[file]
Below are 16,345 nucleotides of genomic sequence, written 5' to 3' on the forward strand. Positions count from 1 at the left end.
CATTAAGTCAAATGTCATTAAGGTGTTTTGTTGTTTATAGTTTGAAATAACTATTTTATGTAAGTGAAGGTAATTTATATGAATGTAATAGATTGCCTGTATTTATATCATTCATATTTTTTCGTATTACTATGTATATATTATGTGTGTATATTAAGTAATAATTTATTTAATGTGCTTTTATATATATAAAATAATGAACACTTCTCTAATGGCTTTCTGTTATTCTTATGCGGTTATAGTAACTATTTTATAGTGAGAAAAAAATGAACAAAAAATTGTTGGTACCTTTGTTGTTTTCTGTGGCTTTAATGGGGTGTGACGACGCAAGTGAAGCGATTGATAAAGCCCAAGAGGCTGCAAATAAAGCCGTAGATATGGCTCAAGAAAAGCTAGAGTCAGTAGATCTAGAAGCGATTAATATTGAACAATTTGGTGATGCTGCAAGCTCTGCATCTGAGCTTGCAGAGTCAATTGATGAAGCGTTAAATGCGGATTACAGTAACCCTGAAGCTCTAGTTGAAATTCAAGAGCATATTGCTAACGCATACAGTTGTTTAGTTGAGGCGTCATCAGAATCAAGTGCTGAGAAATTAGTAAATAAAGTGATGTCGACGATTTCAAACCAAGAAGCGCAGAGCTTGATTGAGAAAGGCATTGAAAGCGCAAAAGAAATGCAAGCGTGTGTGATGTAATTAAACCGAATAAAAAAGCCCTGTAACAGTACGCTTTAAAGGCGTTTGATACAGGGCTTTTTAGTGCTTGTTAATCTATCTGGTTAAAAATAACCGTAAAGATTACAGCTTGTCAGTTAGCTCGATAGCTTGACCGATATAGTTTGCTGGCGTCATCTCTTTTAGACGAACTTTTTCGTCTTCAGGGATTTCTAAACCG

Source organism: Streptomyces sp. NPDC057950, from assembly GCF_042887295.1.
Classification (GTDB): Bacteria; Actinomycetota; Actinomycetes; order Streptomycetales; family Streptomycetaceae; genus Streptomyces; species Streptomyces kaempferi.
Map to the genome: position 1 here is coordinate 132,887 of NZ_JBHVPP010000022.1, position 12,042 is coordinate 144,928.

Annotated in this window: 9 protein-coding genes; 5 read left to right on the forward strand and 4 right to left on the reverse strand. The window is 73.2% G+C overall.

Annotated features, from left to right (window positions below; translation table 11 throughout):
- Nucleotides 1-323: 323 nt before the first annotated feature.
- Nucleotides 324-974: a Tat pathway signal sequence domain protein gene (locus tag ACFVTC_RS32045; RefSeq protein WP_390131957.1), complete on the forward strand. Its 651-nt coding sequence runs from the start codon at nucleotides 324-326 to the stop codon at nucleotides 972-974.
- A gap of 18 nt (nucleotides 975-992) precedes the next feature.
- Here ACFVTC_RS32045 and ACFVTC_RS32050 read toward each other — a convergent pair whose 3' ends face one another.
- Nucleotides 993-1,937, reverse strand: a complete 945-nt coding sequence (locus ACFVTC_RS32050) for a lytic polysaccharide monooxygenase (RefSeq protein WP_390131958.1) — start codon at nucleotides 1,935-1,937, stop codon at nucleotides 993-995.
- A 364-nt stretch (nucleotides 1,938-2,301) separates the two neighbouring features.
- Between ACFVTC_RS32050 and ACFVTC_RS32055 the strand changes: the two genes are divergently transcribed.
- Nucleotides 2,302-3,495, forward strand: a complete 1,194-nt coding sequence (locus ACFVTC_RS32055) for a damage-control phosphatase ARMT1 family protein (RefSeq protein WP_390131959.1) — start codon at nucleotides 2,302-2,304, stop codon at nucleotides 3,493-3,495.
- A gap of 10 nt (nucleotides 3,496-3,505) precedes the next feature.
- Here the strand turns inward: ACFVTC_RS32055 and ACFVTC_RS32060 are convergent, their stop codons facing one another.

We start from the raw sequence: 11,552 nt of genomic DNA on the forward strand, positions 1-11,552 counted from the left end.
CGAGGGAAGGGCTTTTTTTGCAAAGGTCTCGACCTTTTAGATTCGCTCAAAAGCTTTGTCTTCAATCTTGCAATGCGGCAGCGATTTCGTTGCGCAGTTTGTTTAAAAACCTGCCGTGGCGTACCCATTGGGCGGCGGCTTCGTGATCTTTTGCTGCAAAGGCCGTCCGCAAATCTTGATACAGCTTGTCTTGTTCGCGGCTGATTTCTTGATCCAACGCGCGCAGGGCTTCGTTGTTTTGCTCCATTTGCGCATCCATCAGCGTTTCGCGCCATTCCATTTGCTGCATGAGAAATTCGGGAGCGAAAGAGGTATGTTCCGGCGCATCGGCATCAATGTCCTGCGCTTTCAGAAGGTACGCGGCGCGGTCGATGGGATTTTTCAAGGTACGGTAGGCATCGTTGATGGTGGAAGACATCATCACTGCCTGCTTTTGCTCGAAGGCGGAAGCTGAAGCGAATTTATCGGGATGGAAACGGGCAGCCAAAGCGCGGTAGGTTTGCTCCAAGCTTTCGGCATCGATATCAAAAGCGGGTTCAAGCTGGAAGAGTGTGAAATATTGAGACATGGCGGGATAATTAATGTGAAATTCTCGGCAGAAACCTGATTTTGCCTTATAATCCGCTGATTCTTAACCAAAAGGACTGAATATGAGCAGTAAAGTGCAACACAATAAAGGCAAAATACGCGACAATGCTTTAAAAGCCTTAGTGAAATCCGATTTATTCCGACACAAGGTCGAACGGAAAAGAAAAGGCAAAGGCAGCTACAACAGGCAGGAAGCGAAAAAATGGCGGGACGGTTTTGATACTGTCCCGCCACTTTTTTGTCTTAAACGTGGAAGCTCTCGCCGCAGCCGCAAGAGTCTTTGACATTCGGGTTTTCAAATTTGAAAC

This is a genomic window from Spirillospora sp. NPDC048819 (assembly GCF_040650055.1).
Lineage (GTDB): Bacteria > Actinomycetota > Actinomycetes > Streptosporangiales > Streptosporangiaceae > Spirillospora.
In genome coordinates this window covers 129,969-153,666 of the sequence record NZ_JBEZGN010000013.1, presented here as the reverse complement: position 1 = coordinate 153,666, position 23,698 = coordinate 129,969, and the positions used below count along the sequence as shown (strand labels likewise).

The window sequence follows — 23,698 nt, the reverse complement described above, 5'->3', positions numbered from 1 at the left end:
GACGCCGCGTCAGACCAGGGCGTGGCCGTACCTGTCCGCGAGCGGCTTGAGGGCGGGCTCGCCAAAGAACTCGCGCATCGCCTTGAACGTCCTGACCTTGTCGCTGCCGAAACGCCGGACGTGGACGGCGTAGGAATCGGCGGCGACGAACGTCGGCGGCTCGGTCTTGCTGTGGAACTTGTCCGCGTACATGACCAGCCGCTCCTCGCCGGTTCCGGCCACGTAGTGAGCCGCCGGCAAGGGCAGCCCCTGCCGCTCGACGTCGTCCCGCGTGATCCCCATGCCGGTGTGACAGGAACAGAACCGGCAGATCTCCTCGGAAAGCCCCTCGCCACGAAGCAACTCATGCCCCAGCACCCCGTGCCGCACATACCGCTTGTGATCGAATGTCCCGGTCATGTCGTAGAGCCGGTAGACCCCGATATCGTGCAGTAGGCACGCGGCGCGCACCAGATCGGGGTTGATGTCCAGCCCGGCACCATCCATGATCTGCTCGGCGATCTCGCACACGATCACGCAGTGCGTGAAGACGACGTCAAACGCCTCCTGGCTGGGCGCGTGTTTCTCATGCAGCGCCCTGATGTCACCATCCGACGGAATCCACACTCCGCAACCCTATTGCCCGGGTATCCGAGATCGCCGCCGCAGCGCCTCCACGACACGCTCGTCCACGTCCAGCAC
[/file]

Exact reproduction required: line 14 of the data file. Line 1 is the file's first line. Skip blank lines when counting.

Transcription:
- Between ACFVTC_RS32050 and ACFVTC_RS32055 the strand changes: the two genes are divergently transcribed.